For a world facing the challenges of a still fragile economy, the exponential and sustained growth of the tourism sector is welcome news. Because behind these numbers lies a roaring, and often underestimated, engine of economic growth, job creation and development. Yet to realize its full potential, a series of global challenges and barrier still stand in the way. Allow me to touch on three of these:
Today, unnecessarily complicated, lengthy and overpriced travel and entry formalities still make it extremely difficult for many tourists – especially from some of the world’s fastest growing tourism source markets – to travel. Research by UNWTO and WTTC shows that improving visa processes and entry formalities could generate an extra US$ 206 billion in tourism receipts for G20 countries and create as many as 5.1 million additional jobs by 2015.
Travel facilitation can be a lever to stimulate one of the fastest growing economic sectors of our times: tourism. And there is significant room for improving visa procedures, namely considering the possibilities offered by technology.
In June, the G20 meeting in Los Cabos, Mexico, recognized for the first time, the role of tourism as “a vehicle for job creation, economic growth and development”. This acknowledgment came on the back of the increasing efforts by our sector to encourage world leaders to look to tourism as a source of significant economic opportunities and employment,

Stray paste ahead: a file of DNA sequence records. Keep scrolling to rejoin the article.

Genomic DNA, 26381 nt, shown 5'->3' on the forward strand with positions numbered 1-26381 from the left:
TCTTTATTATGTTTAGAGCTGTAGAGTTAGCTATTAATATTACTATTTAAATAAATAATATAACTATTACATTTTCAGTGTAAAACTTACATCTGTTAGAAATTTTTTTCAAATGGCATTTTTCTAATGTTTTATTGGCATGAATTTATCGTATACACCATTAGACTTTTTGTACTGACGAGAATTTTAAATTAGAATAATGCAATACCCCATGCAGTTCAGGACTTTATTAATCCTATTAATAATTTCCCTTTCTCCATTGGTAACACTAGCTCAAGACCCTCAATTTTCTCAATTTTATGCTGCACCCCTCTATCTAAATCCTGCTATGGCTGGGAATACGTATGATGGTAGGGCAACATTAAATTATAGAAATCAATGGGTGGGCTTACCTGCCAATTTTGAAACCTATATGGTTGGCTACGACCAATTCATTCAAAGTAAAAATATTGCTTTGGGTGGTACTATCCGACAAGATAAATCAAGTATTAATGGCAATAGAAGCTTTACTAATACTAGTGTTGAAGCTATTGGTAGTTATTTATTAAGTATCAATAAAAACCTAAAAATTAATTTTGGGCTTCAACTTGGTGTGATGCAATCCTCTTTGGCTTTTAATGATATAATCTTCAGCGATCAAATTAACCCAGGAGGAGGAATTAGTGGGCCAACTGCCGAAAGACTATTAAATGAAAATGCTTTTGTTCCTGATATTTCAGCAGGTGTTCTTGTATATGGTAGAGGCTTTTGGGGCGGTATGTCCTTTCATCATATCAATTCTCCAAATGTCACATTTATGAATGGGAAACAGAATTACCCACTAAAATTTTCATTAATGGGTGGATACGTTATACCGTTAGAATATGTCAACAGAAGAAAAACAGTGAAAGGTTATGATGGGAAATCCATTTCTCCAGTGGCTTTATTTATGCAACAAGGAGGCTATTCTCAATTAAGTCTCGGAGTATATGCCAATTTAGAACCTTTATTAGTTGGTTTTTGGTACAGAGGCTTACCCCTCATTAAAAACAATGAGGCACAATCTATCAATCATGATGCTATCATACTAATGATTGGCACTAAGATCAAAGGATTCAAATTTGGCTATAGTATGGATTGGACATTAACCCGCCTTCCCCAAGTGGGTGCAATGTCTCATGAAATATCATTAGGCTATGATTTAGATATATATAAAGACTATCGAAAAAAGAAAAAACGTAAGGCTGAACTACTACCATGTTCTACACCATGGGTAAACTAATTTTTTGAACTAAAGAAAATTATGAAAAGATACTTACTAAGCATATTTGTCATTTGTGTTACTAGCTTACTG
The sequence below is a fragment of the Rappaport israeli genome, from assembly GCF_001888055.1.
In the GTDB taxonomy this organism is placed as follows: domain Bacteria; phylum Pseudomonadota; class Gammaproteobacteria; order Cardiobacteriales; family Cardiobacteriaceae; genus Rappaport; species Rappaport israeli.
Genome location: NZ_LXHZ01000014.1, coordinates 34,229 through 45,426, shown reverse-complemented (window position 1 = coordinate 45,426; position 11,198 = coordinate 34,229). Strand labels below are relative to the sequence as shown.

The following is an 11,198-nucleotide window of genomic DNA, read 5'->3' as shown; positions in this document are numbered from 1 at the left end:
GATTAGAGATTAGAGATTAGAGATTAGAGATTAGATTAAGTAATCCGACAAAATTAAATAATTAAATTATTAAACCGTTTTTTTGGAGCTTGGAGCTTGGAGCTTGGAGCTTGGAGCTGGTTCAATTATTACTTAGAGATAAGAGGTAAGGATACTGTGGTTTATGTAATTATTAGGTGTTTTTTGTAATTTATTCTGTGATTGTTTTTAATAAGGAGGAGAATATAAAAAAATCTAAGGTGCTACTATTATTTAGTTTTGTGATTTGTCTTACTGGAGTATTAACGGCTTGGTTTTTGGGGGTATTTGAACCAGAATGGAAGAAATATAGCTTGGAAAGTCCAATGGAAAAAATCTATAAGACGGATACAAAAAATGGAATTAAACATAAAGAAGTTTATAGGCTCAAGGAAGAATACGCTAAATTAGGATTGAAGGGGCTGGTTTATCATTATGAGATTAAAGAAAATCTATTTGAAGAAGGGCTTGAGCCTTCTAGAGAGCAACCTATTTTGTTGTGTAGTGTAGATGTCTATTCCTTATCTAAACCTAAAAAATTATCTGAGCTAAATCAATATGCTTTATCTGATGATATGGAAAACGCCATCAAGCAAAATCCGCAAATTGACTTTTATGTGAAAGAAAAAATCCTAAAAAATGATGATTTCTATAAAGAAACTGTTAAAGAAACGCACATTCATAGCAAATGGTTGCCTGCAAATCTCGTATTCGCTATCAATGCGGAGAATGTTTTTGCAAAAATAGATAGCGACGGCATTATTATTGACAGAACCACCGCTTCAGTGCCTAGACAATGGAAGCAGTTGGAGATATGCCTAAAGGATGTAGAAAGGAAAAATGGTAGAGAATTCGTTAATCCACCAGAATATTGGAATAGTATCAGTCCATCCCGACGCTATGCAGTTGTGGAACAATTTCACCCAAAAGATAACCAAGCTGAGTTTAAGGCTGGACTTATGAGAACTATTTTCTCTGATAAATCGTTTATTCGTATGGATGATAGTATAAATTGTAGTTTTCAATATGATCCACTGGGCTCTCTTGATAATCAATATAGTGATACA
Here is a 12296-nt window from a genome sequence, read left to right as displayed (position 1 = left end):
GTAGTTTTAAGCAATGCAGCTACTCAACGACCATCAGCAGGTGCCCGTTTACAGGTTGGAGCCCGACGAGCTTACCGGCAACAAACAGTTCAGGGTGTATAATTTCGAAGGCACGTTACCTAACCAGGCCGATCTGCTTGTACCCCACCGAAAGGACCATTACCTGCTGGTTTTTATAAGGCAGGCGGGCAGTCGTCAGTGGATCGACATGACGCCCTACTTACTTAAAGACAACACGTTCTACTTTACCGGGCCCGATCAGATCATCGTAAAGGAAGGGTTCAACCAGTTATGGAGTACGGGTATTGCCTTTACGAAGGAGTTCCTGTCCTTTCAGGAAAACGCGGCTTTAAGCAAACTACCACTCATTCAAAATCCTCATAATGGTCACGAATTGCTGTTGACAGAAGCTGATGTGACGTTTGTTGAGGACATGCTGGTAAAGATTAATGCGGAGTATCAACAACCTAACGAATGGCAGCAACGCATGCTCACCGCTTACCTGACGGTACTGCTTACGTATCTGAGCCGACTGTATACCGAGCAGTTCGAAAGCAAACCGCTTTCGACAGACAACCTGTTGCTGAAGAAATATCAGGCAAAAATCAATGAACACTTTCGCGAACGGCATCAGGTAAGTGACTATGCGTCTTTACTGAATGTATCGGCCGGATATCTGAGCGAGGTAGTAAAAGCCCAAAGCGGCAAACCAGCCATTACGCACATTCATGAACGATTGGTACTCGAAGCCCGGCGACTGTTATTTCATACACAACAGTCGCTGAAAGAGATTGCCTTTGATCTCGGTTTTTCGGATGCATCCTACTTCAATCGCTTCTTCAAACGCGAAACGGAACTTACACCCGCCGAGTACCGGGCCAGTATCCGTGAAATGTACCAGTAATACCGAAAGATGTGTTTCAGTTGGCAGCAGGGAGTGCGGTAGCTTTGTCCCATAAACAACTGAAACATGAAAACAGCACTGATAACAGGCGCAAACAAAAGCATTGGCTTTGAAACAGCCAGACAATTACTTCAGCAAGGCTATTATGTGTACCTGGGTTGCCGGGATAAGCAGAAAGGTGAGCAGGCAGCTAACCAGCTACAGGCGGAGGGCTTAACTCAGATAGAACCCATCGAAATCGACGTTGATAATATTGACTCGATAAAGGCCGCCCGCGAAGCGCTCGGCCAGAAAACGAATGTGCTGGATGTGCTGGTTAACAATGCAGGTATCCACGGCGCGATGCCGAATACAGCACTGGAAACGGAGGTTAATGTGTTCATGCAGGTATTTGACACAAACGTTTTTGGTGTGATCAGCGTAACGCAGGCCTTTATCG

Furthermore, the G20 committed to “work towards developing travel facilitation initiatives in support of job creation, quality work, poverty reduction and global growth”, a major breakthrough in the UNWTO drive to promote travel facilitation. We have the technology available to advance travel facilitation; we star having the political will; it is time to put words into action.
The recent trend of introducing unbalanced taxation on travel, particularly on long haul travel, continues to represent a serious setback to the sector. On one hand, national taxes raised in countries, such as the UK, on air travel which heavily penalize tourism development, both that of the departure country and of destinations; and on the other hand, taxation systems such as the European Trading Scheme create significant market distortions.